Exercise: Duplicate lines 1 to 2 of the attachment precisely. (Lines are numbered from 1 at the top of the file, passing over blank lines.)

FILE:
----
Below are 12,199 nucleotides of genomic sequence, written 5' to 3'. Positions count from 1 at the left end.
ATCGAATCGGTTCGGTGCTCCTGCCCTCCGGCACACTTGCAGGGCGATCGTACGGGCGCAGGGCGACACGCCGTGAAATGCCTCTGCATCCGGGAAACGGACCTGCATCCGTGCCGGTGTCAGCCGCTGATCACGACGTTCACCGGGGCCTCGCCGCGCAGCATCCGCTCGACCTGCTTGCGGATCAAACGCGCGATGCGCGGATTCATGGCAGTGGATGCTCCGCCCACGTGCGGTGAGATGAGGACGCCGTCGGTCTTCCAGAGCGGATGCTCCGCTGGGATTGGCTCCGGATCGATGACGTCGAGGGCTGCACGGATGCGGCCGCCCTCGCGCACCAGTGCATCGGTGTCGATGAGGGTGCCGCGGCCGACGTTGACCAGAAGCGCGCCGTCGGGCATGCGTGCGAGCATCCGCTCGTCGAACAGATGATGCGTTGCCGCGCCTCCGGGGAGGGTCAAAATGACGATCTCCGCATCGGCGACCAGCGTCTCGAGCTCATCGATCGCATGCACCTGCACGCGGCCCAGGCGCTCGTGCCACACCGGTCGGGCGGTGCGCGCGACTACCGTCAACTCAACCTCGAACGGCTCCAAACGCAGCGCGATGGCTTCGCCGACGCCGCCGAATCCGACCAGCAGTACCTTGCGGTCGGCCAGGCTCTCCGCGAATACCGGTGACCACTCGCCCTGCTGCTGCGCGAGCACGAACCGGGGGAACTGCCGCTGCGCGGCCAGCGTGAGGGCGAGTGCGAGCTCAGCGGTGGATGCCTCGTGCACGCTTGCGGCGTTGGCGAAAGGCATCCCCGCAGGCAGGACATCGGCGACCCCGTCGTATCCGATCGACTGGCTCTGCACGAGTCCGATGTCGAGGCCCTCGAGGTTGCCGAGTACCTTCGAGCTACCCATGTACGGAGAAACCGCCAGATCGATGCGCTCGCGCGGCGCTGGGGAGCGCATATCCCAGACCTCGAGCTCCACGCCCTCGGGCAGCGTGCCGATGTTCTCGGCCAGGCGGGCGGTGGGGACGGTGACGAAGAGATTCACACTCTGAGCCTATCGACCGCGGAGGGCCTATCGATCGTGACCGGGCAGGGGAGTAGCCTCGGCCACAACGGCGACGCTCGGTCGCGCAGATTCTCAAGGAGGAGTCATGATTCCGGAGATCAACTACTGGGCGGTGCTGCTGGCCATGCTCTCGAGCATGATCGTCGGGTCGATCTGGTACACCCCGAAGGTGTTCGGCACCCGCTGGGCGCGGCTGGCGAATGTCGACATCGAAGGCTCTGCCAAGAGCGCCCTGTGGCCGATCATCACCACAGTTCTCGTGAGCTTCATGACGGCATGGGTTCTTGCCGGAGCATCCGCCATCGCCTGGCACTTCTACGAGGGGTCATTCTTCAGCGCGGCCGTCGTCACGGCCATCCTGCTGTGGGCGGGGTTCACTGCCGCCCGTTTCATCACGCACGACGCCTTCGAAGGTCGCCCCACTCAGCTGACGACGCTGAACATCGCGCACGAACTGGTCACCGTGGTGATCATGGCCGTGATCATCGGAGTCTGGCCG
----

Below are 12,199 nucleotides of genomic sequence, written 5' to 3'. Positions count from 1 at the left end.
ATCGAATCGGTTCGGTGCTCCTGCCCTCCGGCACACTTGCAGGGCGATCGTACGGGCGCAGGGCGACACGCCGTGAAATGCCTCTGCATCCGGGAAACGGACCTGCATCCGTGCCGGTGTCAGCCGCTGATCACGACGTTCACCGGGGCCTCGCCGCGCAGCATCCGCTCGACCTGCTTGCGGATCAAACGCGCGATGCGCGGATTCATGGCAGTGGATGCTCCGCCCACGTGCGGTGAGATGAGGACGCCGTCGGTCTTCCAGAGCGGATGCTCCGCTGGGATTGGCTCCGGATCGATGACGTCGAGGGCTGCACGGATGCGGCCGCCCTCGCGCACCAGTGCATCGGTGTCGATGAGGGTGCCGCGGCCGACGTTGACCAGAAGCGCGCCGTCGGGCATGCGTGCGAGCATCCGCTCGTCGAACAGATGATGCGTTGCCGCGCCTCCGGGGAGGGTCAAAATGACGATCTCCGCATCGGCGACCAGCGTCTCGAGCTCATCGATCGCATGCACCTGCACGCGGCCCAGGCGCTCGTGCCACACCGGTCGGGCGGTGCGCGCGACTACCGTCAACTCAACCTCGAACGGCTCCAAACGCAGCGCGATGGCTTCGCCGACGCCGCCGAATCCGACCAGCAGTACCTTGCGGTCGGCCAGGCTCTCCGCGAATACCGGTGACCACTCGCCCTGCTGCTGCGCGAGCACGAACCGGGGGAACTGCCGCTGCGCGGCCAGCGTGAGGGCGAGTGCGAGCTCAGCGGTGGATGCCTCGTGCACGCTTGCGGCGTTGGCGAAAGGCATCCCCGCAGGCAGGACATCGGCGACCCCGTCGTATCCGATCGACTGGCTCTGCACGAGTCCGATGTCGAGGCCCTCGAGGTTGCCGAGTACCTTCGAGCTACCCATGTACGGAGAAACCGCCAGATCGATGCGCTCGCGCGGCGCTGGGGAGCGCATATCCCAGACCTCGAGCTCCACGCCCTCGGGCAGCGTGCCGATGTTCTCGGCCAGGCGGGCGGTGGGGACGGTGACGAAGAGATTCACACTCTGAGCCTATCGACCGCGGAGGGCCTATCGATCGTGACCGGGCAGGGGAGTAGCCTCGGCCACAACGGCGACGCTCGGTCGCGCAGATTCTCAAGGAGGAGTCATGATTCCGGAGATCAACTACTGGGCGGTGCTGCTGGCCATGCTCTCGAGCATGATCGTCGGGTCGATCTGGTACACCCCGAAGGTGTTCGGCACCCGCTGGGCGCGGCTGGCGAATGTCGACATCGAAGGCTCTGCCAAGAGCGCCCTGTGGCCGATCATCACCACAGTTCTCGTGAGCTTCATGACGGCATGGGTTCTTGCCGGAGCATCCGCCATCGCCTGGCACTTCTACGAGGGGTCATTCTTCAGCGCGGCCGTCGTCACGGCCATCCTGCTGTGGGCGGGGTTCACTGCCGCCCGTTTCATCACGCACGACGCCTTCGAAGGTCGCCCCACTCAGCTGACGACGCTGAACATCGCGCACGAACTGGTCACCGTGGTGATCATGGCCGTGATCATCGGAGTCTGGCCG